Good Times

The birds are singing. The flowers are blooming. The sap is running through the trees. The rivers are gushing and caterpillars are turning into butterflies. Ahhh, the signs of life that accompany Spring!

(((((record scratch)))))

Right. So it’s not really Spring. In fact, Old Man Winter seems to be just biding his time, choosing for the moment to hang out a mere hour and a half away in Banff. He seems to have had a tire blowout or a burned out radiator after the rough trip from the Western side of the Canadian Rockies or something and has had to camp out there in that quaint little Mountain village that we love to visit for now. But we know he is on his way. The winds are blowing and the snow clouds are hanging just on the edge of the horizon, taunting us with their pending arrival.

But the Spring time I was referring to is the one in my mind. I have been sleeping well for a few weeks now and I feel like a new person. A well rested person. A well person. It’s lovely. Truly lovely. And for all that I learned by God’s grace through the trials of the last couple of months, I wouldn’t wish to go back “there.” I am however experiencing something new in this Spring time of renewed health. The ever present tendency to forget. The tendency to go back to business as usual.

When I was in the throes of whatever it is I was going through, I would gobble up every good day like it was a rare feast. It was, as far as I knew. I never knew when I was going to feel cruddy again. Didn’t know how many days of feeling good I had before the other shoe dropped… and just how many shoes there might be. Was I dealing with a biped, a quadruped or a millipede? I knew it wasn’t a monopod. But that is neither here nor there.

The point I’m getting at is that I learned to savor every good day. I wasted much less time than I had before being sick. When I was down, I was down for the count and was practically worthless in the way of getting things done. So when I was up, I was really up. I cleaned things, planned things, cooked things, exercised, taught things, read God’s word more, helped move antique pianos (um… that wasn’t a good idea. My shoulder was not happy with me) and thanked God aloud for the good day. I began noticing how little time I was spending on the computer among other things. The experiences of feeling awful and unable to contribute I’d had had made me that much more aware of what I should be doing day in and day out. So my suffering had brought my times of non-suffering into focus. They pushed me to be more purposeful and kept me from idleness. And my suffering made me hungrier for God and for His spirit to be in me in everything I did.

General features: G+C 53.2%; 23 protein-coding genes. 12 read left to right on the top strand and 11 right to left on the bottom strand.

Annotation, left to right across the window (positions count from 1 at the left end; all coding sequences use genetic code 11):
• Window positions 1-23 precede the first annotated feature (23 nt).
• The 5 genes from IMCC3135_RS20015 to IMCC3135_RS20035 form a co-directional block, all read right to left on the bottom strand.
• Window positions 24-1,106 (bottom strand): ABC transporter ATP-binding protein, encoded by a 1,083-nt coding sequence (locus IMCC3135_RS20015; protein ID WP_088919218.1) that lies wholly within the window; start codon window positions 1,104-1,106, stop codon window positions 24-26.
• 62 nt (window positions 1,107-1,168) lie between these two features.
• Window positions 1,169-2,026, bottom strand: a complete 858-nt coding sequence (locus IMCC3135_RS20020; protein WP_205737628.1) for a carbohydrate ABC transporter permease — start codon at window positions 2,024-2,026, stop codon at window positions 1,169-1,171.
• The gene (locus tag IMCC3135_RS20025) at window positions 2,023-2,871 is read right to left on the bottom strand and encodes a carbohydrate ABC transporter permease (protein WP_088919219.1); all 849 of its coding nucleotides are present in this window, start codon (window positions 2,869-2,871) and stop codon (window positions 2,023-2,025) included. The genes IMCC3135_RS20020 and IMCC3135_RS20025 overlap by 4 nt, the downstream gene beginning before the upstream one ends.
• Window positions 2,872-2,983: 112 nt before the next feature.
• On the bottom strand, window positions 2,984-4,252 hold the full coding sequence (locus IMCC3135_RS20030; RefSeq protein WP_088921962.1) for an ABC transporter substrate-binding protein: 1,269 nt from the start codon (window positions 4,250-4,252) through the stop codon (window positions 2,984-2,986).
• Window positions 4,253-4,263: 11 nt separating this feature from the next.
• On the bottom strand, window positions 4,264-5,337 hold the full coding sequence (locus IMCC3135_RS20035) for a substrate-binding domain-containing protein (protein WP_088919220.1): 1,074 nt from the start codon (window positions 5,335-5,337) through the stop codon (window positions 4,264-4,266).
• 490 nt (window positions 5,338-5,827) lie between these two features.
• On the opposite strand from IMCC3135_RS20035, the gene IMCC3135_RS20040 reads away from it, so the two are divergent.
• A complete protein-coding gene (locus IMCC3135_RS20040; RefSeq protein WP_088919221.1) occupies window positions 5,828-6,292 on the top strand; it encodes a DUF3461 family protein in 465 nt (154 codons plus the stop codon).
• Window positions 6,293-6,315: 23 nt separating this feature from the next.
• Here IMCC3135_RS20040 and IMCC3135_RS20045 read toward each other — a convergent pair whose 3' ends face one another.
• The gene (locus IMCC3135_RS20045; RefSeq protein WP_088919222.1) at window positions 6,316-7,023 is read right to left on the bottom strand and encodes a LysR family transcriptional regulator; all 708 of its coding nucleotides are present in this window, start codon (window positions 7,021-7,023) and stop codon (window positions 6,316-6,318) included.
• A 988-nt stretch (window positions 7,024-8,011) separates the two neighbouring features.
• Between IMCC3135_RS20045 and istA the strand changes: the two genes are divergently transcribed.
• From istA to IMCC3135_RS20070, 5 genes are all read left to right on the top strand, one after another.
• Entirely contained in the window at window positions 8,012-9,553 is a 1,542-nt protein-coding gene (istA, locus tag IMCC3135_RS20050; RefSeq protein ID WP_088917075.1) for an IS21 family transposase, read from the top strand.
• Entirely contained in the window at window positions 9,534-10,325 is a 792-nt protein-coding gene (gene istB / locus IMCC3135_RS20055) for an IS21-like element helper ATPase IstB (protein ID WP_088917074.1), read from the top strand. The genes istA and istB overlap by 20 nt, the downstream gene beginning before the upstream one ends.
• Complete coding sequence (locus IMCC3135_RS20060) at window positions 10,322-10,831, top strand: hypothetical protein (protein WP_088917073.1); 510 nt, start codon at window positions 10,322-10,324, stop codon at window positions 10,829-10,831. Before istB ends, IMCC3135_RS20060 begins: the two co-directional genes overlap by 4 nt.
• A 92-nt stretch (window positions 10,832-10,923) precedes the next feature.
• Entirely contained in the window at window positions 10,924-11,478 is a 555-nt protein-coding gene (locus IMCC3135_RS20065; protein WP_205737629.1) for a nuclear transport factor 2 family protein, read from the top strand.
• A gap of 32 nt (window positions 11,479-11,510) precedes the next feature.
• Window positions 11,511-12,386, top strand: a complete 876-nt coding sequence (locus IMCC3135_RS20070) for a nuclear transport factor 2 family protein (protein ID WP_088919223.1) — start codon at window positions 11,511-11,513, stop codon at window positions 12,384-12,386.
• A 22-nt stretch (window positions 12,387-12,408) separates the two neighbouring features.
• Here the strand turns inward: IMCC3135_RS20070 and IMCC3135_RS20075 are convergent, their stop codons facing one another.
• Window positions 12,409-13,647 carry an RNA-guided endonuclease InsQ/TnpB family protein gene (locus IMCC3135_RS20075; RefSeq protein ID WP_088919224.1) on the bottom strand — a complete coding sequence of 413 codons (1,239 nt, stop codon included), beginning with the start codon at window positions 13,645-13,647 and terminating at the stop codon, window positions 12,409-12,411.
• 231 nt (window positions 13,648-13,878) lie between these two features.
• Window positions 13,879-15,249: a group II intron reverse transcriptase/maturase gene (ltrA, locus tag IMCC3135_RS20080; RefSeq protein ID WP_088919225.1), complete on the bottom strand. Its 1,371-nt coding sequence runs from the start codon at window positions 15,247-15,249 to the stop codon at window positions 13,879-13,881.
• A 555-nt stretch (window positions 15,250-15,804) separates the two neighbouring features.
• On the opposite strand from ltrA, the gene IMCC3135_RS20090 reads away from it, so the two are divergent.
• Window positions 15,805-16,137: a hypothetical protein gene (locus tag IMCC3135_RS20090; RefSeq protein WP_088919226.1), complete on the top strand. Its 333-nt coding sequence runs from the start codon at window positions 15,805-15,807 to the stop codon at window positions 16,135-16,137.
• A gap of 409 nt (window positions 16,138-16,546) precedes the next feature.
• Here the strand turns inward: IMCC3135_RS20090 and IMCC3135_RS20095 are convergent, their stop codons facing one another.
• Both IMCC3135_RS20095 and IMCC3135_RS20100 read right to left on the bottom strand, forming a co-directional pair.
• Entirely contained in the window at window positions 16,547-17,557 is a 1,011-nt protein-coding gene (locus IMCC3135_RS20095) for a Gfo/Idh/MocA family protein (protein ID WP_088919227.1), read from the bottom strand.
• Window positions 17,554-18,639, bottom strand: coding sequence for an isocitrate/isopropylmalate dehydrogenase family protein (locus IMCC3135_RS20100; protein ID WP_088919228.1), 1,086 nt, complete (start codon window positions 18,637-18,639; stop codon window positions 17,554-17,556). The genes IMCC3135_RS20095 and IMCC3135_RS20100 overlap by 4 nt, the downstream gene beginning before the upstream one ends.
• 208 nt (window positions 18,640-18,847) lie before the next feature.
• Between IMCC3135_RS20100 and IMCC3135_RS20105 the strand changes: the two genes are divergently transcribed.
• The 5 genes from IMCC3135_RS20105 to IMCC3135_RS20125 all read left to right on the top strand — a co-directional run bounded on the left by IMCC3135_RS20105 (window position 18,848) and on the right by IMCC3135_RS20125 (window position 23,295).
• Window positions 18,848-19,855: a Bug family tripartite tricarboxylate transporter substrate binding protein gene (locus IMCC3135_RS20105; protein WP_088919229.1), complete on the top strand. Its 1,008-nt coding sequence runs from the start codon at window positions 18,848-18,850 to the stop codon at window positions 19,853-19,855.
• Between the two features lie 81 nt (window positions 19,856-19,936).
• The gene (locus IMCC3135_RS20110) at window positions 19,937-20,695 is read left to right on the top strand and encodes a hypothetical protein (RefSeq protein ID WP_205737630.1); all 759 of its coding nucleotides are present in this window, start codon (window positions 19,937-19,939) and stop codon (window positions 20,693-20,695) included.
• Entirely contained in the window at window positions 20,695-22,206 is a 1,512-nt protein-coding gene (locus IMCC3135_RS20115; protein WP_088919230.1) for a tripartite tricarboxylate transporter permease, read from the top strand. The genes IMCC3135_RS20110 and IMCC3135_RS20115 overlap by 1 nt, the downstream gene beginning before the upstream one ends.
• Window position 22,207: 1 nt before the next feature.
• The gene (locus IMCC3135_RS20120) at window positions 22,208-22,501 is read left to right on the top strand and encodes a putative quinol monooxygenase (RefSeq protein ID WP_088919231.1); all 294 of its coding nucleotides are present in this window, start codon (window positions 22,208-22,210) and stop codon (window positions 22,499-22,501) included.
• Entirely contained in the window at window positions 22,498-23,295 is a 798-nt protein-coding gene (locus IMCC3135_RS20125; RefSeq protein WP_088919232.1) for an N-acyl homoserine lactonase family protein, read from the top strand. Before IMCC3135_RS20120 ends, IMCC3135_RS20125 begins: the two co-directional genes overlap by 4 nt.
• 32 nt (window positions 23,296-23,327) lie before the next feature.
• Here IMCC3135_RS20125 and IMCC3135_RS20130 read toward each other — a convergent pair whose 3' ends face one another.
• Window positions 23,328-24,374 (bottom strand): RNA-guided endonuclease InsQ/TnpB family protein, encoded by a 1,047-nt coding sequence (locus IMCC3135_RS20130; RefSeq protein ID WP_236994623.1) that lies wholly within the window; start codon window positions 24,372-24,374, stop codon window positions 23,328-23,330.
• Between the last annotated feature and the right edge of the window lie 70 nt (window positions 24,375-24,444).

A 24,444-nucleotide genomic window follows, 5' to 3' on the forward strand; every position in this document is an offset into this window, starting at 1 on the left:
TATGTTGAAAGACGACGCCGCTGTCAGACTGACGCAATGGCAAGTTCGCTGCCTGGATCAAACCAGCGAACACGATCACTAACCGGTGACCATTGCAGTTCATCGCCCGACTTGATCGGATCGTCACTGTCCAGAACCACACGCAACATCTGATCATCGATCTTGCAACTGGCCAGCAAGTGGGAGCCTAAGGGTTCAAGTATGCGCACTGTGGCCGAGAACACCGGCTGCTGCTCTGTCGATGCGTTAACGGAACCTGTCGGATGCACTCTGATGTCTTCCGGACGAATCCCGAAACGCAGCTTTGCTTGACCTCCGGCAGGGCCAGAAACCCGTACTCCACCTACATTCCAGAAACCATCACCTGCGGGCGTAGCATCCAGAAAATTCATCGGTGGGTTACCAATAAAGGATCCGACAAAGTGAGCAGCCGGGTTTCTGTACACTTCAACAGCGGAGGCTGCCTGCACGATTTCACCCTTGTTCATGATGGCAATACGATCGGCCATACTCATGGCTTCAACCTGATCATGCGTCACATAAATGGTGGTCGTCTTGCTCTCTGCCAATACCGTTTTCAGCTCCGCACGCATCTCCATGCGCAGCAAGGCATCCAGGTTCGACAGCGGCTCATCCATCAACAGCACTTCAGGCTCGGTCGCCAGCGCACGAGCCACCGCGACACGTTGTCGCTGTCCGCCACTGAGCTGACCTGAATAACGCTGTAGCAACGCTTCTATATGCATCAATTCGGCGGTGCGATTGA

Now that I have been feeling well for a few weeks I have noticed something. In this Spring time of wellness I have begun spending more time in less fruitful ways. I have not felt the immediacy of doing good or seeking Christ that I felt during the “winter.” When I was feeling my need of him — feeling my hunger — I craved being near to Him. I desired Him like the bread of life that He is. I feasted on Him and couldn’t get enough. And I wanted to honor Him in my activities.

How easily we can go back to our ways of ignoring, little by little, that gnawing hunger until we almost feel it no more. Until we once again become numb to Him.  Comfortably numb.  How easy it is for us to fill ourselves with the spiritual equivalent to Cracker Jacks. Almost all Fluff and Corn Syrup. With a peanut or two thrown in to make us feel like we are eating something healthy.